Child Care in Crisis

Child Care in Crisis

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Child care in America was a massive problem before the pandemic—now it’s a deep crisis. It’s too expensive and hard to access for millions of families across the country. On top of that, child care workers face insufficient wages and work conditions. The result? Thirty-five states are seeing an increase in the share of parents dropping out of the work force for child care related reasons—a 36% increase since April on average to the tune of 1.2 million workers. Lack of child care is now the #3 most reported reason for not working, barely eclipsed by pandemic related layoffs and furloughs due to reduced business.

In this report, we examine the child care crisis gripping this country and imperiling our economic recovery. We unpack new data from the Census’ Household Pulse Survey from late April through December 2020 to dig into the specific impact it’s having on working families. And we showcase a promising solution making its way through Congress – the Child Care for Working Families Act championed by Congressman Bobby Scott and Senator Patty Murray.

The Problem

Child care in this country is staring down two existential problems that have profound implications for working parents, providers, and the broader economy.

First, child care is too expensive and hard to access.

Well before the onset of the Coronavirus pandemic, child care costs and access were insurmountable barriers for far too many families across the country. Per child spending on child care jumped precipitously from 1970 to the 2000s, increasing about 2,000% in that time frame.1 At the same time, child care slots are insufficient at best, and rare for infants and children with disabilities. These constraints drove mass reliance on informal care networks: pre-crisis, 56% of parents said they relied on care by a grandparent, family member, or friend for affordability reasons. This number is higher for families making less than $50,000/year and those with three or more children at home.2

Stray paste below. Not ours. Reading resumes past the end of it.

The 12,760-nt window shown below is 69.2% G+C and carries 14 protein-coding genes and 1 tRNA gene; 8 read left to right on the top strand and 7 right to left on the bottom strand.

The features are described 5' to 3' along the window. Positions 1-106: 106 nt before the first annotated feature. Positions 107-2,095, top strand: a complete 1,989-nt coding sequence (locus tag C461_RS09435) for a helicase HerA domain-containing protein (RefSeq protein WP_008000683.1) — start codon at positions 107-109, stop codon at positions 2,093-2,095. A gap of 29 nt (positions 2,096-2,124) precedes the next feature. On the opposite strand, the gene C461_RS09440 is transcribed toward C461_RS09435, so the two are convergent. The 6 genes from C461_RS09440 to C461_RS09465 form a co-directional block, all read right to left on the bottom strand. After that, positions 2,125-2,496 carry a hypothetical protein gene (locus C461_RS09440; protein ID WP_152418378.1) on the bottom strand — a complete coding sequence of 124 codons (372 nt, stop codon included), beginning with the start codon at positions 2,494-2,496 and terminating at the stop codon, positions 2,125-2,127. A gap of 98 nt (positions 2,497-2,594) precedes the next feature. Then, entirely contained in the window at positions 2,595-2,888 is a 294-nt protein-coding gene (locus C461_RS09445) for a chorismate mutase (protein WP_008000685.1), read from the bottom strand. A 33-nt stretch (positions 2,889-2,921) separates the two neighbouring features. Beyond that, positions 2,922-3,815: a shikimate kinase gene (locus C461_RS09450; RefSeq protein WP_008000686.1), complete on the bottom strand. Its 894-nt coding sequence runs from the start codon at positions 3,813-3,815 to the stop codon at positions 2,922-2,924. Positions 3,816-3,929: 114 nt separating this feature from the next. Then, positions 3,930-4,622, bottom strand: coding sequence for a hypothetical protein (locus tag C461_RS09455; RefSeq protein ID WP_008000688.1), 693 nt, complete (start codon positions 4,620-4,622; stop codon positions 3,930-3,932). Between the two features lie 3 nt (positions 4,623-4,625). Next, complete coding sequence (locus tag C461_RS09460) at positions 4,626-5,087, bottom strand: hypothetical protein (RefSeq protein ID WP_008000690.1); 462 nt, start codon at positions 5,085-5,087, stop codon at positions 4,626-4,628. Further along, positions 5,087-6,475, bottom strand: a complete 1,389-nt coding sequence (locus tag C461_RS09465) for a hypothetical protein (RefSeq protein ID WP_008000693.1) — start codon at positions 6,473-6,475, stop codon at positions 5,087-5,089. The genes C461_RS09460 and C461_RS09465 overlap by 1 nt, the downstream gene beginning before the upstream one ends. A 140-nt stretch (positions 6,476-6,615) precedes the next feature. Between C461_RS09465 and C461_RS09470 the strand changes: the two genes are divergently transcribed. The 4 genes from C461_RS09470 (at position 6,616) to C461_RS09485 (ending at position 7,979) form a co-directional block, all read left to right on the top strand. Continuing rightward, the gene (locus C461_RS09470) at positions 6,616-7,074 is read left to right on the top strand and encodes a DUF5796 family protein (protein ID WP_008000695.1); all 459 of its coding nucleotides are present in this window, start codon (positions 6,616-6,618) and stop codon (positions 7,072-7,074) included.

The pandemic made that even worse. COVID-19 upended both the formal child care industry and informal care networks, disrupting stable care and work conditions for entire families. Costs have skyrocketed an average of 47% for licensed child care centers and 70% for home-based care centers as a result of intensified health and safety measures.3 It’s more than likely these costs get passed onto families, making child care even more unaffordable than it was.

This is a major problem—inability to afford or access child care creates a negative ripple effect across the entire economy as parents are forced to stay home or leave the labor force, significantly inhibiting our nation’s recovery. Almost 900,000 women left the labor force in September 2020 alone, four times the rate of men.4 A McKinsey study found 25% of working women are considering downgrading their careers or leaving the labor force all together as a result of the pandemic.5 This is an especially startling trend, given that just a few months before the pandemic hit, women had just outnumbered men in the workforce.6 The pre-pandemic economy was extremely strong for working women, but the industry-specific impacts coupled with family care constraints deeply hurt progress made before COVID-19.

Beyond the impact on working parents, quality and affordable child care is essential to nurturing America’s youth between ages zero to four before the traditional public education system kicks in. Quality child care ensures proper brain development, provides school and socialization skills, and helps close the opportunity gap between children from wealthy families and children from poor or working-class families. Children participating in high quality child care from age zero to four are more likely to develop proper vocabulary, communication skills, and social and emotional intelligence – all benefits preparing them for a lifetime of prosperity.7

Second, child care workers face insufficient wages and unstable work conditions.

Child care can be a major struggle for working parents, and it isn’t much easier for industry providers and workers. Certain workers feel this impact far more than others, as child care workers are 92% women and 40% women of color.8 Women of color are overrepresented in child care jobs—jobs that pay, on average, less than $24,000 annually, about $11.50 an hour.9As of July, child care industry employment was only 79% of its pre-pandemic size, meaning 1-in-5 jobs were gone, causing widespread economic pain.10 Hispanic and Black women are more likely to be sole breadwinners and the main source of financial support in their families, meaning loss of income or job stability threatens entire families.11

Child care business owners are struggling too: half of minority owned child care centers are certain they will have to close permanently without additional financial assistance.12 According to a December survey, one-in-four child care centers and one-in-three child care homes will have to close permanently if enrollment remains at current levels.13 Pandemic-related lock downs and prolonged work from home policies are causing loss of child care capacity: some estimates found that the Coronavirus pandemic could cut America’s child care capacity in half permanently through widespread business closure.14 As of December, 56% of child care centers reported losing money every day they remain open.15 The loss of child care infrastructure portends widespread struggle in the industry for years to come. As child care centers close, vulnerable workers lose jobs, families lose access to an essential work support, and already sky-high prices rise again. The vicious cycle of economic pain continues to spiral.